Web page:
Irving Berlin’s “White Christmas” – Is There An Arizona Biltmore Connection?

Arizona Biltmore, White Christmas, Irving Berlin, Bing Crosby, poolside, Arizona history, Arizona historian, AZHistorian, John Larsen Southard, John Southard, Southard, Christmas in Arizona, Irving Berlin's "White Christmas"

A vintage postcard showing the Arizona Biltmore pool alongside which Irving Berlin reputedly penned “White Christmas.”

Having sold more than 130 million copies since its initial release, Irving Berlin’s “White Christmas” is the best-selling Christmas song of all time, as well as one of the all-time best-selling songs of any genre. Was this holiday classic written poolside at the Arizona Biltmore, as claimed by the resort and several others who have looked into the matter? While Berlin was known to stay at the Biltmore, and, according to a January 27th, 1939 Arizona Republic article, drafted the music for “Alexander’s Ragtime Band,” “Carefree,” and “Second Fiddle” (originally titled “When Winter Comes”) at the hotel, it’s unlikely that he composed the winter hit crooned by Crosby and others while vacationing at the “Jewel of the Desert.”

The relatively unknown first sixteen measures of “White Christmas” serve as evidence of the song’s probable origin outside of the Grand Canyon State. Referencing not the Valley of the Sun, but rather, the affluent California hamlet of Beverly Hills, the often-omitted introductory section sets the scene for the rest of the number. As detailed in Jody Rosen’s “White Christmas: The Story of an American Song,” Berlin likely penned – or at least conceptualized – the iconic holiday song during a 1937 Christmas stay at the famed Beverly Hills Hotel, a setting remarkably different from the many cold and dreary New York Christmases to which Berlin was accustomed. Later in life, Berlin offered several radically different stories as to when and where he authored “White Christmas,” arguably the best-known and most-loved song in his repertoire, although none of his recollections involve the Arizona Biltmore. That a book co-authored by his daughter raises the possibility of the tune having been first scrawled while Berlin enjoyed the hospitality of the Biltmore staff, even when paired with his fondness for the resort and his creative history while a Biltmore guest, is insufficient evidence. Rather, it seems that the tale of the nation’s Christmas standard having been inspired by a warm and sunny Phoenix Christmas is nothing more than an highly questionable and overly optimistic account repeated, and possibly wholeheartedly believed, by enthusiastic resort marketers and staffers.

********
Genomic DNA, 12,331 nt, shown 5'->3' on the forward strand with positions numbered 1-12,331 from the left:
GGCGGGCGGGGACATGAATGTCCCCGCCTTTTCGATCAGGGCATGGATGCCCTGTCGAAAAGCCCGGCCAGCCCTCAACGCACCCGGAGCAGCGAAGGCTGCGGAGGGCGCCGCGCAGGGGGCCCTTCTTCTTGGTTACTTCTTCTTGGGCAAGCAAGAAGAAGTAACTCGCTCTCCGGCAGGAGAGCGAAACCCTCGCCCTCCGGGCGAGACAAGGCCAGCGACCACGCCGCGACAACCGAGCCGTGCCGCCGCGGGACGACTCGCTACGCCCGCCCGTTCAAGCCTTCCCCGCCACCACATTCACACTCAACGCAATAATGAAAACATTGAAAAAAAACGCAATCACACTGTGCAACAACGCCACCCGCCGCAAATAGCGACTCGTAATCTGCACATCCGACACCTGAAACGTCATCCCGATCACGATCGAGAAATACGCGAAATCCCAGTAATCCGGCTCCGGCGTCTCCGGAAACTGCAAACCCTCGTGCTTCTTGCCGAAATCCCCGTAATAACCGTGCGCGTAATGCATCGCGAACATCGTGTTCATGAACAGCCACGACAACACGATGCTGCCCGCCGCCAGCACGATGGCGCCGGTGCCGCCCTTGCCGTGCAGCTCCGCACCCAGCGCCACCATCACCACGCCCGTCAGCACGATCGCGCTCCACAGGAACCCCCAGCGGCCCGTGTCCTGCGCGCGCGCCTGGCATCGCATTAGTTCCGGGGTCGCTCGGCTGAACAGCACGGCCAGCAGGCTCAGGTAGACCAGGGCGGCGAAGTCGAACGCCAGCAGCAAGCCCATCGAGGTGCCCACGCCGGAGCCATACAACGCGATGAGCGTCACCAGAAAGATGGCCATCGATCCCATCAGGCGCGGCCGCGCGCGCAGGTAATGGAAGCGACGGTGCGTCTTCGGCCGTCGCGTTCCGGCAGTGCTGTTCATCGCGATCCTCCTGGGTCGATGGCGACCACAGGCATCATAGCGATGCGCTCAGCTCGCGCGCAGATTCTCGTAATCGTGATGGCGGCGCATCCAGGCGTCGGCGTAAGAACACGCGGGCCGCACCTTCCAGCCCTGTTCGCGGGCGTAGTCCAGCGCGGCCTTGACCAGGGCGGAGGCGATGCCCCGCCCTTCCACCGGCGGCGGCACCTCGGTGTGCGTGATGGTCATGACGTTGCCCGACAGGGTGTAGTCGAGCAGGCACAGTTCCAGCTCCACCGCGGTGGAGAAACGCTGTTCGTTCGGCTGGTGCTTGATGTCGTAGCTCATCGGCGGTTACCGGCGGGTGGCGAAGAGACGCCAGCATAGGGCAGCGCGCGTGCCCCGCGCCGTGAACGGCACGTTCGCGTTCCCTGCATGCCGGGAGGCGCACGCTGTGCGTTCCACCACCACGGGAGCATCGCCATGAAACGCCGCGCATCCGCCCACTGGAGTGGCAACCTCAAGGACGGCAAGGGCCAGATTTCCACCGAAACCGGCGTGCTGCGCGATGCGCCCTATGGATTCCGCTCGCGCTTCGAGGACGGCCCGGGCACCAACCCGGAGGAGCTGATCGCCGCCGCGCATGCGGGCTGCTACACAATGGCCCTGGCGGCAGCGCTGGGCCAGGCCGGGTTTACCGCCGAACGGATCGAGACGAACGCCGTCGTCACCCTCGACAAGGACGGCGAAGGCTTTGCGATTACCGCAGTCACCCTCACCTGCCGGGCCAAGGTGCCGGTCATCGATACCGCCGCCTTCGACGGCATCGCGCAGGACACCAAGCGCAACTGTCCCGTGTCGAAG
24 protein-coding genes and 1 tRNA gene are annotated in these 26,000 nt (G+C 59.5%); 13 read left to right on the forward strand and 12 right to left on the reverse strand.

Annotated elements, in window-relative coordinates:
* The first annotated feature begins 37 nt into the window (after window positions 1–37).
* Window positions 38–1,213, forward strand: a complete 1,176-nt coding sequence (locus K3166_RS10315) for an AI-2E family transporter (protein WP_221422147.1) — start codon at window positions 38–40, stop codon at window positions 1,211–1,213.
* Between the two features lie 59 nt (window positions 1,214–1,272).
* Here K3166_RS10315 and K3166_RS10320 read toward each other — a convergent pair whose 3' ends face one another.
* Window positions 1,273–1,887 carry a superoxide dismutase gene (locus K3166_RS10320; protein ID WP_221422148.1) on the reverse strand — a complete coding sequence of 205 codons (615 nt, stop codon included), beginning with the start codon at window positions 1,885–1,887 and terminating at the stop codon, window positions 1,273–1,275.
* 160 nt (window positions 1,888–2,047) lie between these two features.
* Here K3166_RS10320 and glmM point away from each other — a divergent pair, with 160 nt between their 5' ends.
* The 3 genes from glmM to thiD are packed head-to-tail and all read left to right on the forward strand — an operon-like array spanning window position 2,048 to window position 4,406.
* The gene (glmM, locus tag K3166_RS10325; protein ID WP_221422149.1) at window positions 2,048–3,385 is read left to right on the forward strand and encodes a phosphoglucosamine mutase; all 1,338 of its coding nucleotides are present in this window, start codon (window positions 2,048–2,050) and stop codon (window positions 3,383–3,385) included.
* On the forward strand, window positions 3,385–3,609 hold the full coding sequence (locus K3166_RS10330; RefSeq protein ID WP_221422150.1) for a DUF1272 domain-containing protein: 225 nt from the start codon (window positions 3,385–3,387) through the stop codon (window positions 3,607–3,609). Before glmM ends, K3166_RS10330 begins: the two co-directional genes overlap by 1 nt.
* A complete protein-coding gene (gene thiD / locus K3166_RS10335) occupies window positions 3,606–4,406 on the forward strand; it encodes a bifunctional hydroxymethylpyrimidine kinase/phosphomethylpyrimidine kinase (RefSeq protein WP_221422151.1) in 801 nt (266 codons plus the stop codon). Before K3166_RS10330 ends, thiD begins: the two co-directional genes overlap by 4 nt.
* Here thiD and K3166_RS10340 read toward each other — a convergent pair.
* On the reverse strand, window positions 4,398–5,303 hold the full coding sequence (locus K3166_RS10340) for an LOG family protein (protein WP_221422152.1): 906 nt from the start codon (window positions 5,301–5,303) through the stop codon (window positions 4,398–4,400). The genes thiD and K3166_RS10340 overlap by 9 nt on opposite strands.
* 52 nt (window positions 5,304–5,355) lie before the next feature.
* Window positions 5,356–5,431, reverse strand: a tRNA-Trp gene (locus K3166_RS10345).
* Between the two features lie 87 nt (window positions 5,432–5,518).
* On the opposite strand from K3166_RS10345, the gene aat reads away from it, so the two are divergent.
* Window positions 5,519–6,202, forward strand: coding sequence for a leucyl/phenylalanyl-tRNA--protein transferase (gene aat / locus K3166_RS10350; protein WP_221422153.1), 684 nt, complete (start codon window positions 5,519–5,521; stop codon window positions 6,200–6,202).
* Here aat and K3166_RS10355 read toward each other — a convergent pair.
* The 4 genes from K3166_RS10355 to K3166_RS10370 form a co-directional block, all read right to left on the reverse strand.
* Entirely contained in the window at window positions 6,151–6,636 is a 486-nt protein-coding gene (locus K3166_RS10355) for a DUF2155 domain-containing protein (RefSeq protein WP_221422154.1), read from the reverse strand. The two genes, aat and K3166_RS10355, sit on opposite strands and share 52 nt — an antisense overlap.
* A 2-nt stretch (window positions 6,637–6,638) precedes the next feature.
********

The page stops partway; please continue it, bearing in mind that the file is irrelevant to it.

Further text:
Indeed, the lack of evidence relating specifically to the song and its supposed genesis at the Biltmore indicates that this widely-held belief is incorrect, just as the notion of Frank Lloyd Wright being the architect of the record for the grand hotel is erroneous. While the “White Christmas” story and the many accounts overplaying Wright’s role in designing the grand structure ought to be cast aside, the luxurious retreat can rightfully lay claim to one bit of popular culture – the tequila sunrise. Originally offered at the Biltmore in the 1930s or 1940s, albeit in a form somewhat varied from the version we know and love today, the colorful drink boasts well-documented Biltmore roots. That, however, is a post for another day.